China’s military recently deployed an upgraded strategic bomber that will carry the military’s new long-range land attack cruise missile, capable of attacking Hawaii and Guam, according to a draft congressional report.
The Oct. 8 draft of the forthcoming report of the U.S.-China Economic and Security Review Commission also reveals that China has developed a new armed drone nearly identical to U.S. military’s Reaper. The Chinese missile-firing drone likely was developed through Chinese cyber espionage against U.S. defense contractors.
The report highlights a rapidly modernizing Chinese military that includes large numbers of new weapons and new warfighting techniques, including attack capabilities in space and cyberspace.
"PLA modernization is on track to alter the security balance in Asia over the next five to 10 years, challenging decades of U.S. military preeminence," the report concludes.
On the bomber, the People’s Liberation Army in June accepted the first of 15 new Hongzha-6K, or H-6K, bombers. The bomber is based on a late 1950s Soviet design but has an extended range. However, its long-range cruise missile is new.
The report said the H-6K, also known as "Zhan Shen" or God of War, "can carry China’s new long-range land-attack cruise missile (LACM)."
"The bomber/LACM weapon system provides the PLA Air Force with the ability to conduct conventional strikes against regional targets throughout the western Pacific, including U.S. facilities in Guam," the report said.
Guam is being built up by the U.S. military as a key strategic military hub as part of the new "pivot" strategy of realigning forces toward Asia.
The report said China’s new land-attack missile can be equipped with a nuclear warhead. However, so far there is no confirmation that the new missile is armed with nuclear warheads.
The final commission report will be released Nov. 20 and a commission spokesman said some of the late draft’s elements could be changed. A copy of the draft was obtained by the Washington Free Beacon.
China last month disclosed for the first time video of the Changjian-10, or CJ-10, land-attack cruise missile carried by the new bomber. The H-6K carries up to six of the missiles.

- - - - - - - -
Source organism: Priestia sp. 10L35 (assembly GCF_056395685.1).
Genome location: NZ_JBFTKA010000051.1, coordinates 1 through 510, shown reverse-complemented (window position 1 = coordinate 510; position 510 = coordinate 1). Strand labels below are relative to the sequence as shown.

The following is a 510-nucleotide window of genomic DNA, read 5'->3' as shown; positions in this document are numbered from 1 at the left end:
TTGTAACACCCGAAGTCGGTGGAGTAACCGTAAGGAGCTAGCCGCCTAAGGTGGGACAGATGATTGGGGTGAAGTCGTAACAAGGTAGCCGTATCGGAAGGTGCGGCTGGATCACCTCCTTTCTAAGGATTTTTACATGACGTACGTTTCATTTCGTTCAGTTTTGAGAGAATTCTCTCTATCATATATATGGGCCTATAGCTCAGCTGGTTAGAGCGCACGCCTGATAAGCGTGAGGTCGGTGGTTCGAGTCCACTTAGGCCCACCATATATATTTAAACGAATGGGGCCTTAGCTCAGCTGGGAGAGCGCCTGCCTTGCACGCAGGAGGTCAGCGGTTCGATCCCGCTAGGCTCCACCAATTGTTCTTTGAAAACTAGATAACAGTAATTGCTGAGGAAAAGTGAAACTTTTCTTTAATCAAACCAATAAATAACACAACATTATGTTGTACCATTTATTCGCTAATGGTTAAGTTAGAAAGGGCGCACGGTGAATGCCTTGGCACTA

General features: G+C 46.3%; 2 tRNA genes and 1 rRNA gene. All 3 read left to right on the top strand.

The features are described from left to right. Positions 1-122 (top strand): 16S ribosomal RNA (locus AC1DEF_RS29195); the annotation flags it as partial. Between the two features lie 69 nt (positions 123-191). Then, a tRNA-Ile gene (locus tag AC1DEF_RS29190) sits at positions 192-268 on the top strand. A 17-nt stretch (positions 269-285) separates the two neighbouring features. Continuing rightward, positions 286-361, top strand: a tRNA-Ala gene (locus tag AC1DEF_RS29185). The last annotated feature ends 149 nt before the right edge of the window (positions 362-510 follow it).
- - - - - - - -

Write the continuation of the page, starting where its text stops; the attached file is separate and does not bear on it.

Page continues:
The Chinese are also developing a nuclear-capable variant known as the CJ-20 that would be deployed on the H-6K.
Rick Fisher, a Chinese military expert with the International Assessment and Strategy Center, said analysts disagree with the commission assessment that the new bomber is likely to be limited to non-nuclear cruise missiles.
"In 2012 Russia's former Rocket Forces chief of staff retired General Victor Yesin explicitly warned that some of Chinese ground and air launched DH-10 cruise missiles are nuclear armed. China is very likely developing multiple new long-range bombers to succeed the H-6K," Fisher said. The CJ-10 is based on the DH-10.
Chinese National Defense University military expert Ge Lide stated in a China state television interview Oct. 18 that the CJ-10 is "China's first sophisticated and cutting-edge precision weapon system capable of long-range precision strikes."
"It is also a key member of the land-launched and air-launched long-range cruise missile family," he said.
The missile uses China’s Beidou satellite navigation system for guidance and has a range of up to 1,500 miles.
China can strike targets in all coastal waters within an area known as the "first-island chain," a string of islands close to China’s eastern and southern coast, with the bomber-cruise missile combination.
The new H-6Ks are believed by military experts to be a stop-gap measure for the Chinese military. The PLA is also building a new long-range bomber with a range of up to 7,500 miles.
The new bomber is said to be in development and will follow production of China’s first domestic air transport aircraft, the Y-20.
China is working to develop its aircraft engine capabilities, currently a major shortcoming of its jet aircraft programs.
A recent Chinese state-controlled press report from Hong Kong stated, "China's long-range strategic bombers could cover the main strategic support points of the United States in the Asia-Pacific region."
The publication Kanwa Defense Review reported in August that the new bomber is capable of hitting targets throughout the western and central Pacific, including Hawaii. Other potential targets include Singapore, central India and Russia.
According to Kanwa, the upgraded jet is powered by Russian jet engines that can increase its range up to 5,500 miles.
The H-6K strategic bomber also would bolster China’s extensive missile forces in any future conflict with the United States.
On China’s development of a new armed drone, the commission report said China unveiled in November 2012 at an international arms show its new Wing Loong missile-equipped unmanned aerial vehicle, built by the Aviation Industry Corporation of China.
China is negotiating with five or six nations in Asia and Africa who are interested in purchasing the drone.
The report said the Wing Loong closely resembles the U.S. MQ-9 Reaper, a major attack drone.
The similarities have led analysts to speculate, "Chinese espionage may have contributed to the Wing Loong’s development."
"Furthermore, U.S. cyber security company FireEye in September 2013 exposed an extensive PLA cyber espionage campaign targeting top aerospace and defense firms for information on U.S. drone technology," the report said. "FireEye attributed the campaign to a cyber threat group known as ‘Comment Group,’ which U.S. cyber security company Mandiant has linked to the 2nd Bureau of the PLA General Staff Department’s Third Department."
The reports suggest cyber attacks from China played a role in the design of the new Chinese attack drone.
"China’s military modernization presents significant challenges to U.S. security interests in Asia," the report said.